Dr. Peifer: Yeah. I know that one of the things that young folks I hear are getting more emotional intelligence on are things like trauma bonding in relationships. And one of the very, sort of like, age old tropes that we see in romantic movies and even romantic comedies is this idea that there's somebody (particularly it tends to be a man) who has like this really traumatic history, and that if you hang in there and if you love and if you provide the support, that that's going to resolve and fix it.

Where you and I know in therapy that trauma resolution and trauma therapy is an ongoing process that's done and it's often done in individual work. That being able to work to identify your experiences of trauma, to develop the skills to emotionally regulate while you're talking about and being able to really explore that trauma, and oftentimes in a structured way. Like there are some specific types of therapy like prolonged exposure or cognitive processing therapy or EMDR that people do that are specific types of therapy, that they work with a trained specialized clinician over time to be able to learn skills to identify and address that trauma.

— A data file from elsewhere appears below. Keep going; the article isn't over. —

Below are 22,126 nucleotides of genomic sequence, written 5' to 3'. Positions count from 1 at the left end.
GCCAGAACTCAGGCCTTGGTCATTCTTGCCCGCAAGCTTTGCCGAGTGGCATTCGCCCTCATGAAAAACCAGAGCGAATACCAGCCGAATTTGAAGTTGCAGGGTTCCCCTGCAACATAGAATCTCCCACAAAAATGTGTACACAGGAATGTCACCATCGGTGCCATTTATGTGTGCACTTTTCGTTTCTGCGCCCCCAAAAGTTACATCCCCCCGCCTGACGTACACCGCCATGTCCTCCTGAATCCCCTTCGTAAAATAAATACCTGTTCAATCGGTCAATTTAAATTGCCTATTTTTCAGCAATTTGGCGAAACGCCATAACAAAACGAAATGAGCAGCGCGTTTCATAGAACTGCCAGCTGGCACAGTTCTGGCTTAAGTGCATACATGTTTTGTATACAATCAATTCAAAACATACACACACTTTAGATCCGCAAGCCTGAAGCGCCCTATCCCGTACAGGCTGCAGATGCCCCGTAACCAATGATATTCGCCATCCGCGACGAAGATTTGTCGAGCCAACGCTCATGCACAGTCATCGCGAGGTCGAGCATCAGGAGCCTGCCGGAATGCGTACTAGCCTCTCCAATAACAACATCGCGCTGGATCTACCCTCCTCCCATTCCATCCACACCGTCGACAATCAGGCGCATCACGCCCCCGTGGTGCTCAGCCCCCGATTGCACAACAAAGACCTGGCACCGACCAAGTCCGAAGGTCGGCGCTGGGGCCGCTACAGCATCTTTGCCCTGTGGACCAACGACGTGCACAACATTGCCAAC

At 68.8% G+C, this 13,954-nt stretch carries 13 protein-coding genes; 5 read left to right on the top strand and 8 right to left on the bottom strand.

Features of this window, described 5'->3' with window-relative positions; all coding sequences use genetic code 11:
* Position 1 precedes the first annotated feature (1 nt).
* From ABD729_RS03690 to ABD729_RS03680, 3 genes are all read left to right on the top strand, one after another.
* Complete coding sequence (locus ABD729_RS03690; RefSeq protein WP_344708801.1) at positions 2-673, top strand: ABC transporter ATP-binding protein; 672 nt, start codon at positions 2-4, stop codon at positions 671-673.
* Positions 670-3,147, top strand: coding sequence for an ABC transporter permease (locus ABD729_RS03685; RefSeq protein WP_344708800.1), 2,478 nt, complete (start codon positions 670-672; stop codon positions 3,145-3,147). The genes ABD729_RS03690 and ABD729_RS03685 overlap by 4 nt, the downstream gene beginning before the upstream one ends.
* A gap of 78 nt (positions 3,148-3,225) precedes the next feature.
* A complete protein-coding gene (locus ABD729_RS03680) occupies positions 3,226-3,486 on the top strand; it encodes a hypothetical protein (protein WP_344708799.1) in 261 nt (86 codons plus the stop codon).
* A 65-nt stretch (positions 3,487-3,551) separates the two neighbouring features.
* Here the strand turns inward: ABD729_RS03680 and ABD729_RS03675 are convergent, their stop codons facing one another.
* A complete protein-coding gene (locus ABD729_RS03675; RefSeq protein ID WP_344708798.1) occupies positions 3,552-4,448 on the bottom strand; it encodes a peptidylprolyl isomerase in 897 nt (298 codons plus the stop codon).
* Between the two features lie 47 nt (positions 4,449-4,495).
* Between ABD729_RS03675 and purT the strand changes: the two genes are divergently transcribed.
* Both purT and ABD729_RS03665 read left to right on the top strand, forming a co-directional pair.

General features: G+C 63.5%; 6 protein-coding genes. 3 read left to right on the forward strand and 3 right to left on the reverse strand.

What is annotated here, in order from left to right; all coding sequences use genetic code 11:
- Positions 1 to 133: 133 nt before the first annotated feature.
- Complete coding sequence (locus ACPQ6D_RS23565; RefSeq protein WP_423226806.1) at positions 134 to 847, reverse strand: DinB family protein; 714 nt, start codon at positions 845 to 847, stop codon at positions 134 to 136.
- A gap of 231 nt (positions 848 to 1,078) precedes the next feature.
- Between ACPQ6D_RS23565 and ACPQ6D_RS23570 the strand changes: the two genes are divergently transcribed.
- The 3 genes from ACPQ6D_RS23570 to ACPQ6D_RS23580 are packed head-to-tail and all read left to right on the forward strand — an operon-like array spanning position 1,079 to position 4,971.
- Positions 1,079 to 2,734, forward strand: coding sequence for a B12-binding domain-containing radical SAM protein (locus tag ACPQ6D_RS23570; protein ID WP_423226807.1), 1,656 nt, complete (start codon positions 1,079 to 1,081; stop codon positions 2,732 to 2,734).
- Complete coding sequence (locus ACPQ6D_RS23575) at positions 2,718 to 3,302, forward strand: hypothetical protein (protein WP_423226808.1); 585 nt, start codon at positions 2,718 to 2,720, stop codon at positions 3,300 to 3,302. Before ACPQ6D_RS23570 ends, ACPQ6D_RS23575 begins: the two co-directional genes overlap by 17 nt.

And that oftentimes when you are doing couples work, when you're engaging with that with your partner, you’re learning different ways that your experience of trauma, the experiences that you had growing up before you met your partner, are showing up. And different ways to engage with it that feels more adaptive, that feels more in line with the direction you want to move in as a couple. But oftentimes, that trauma work, you're doing individually. Another person can't do that work for you. They can't fix or heal that for you, no matter how much they might want to. So that was something that I noticed in Bridgerton that kind of, you know, gave me a little pause.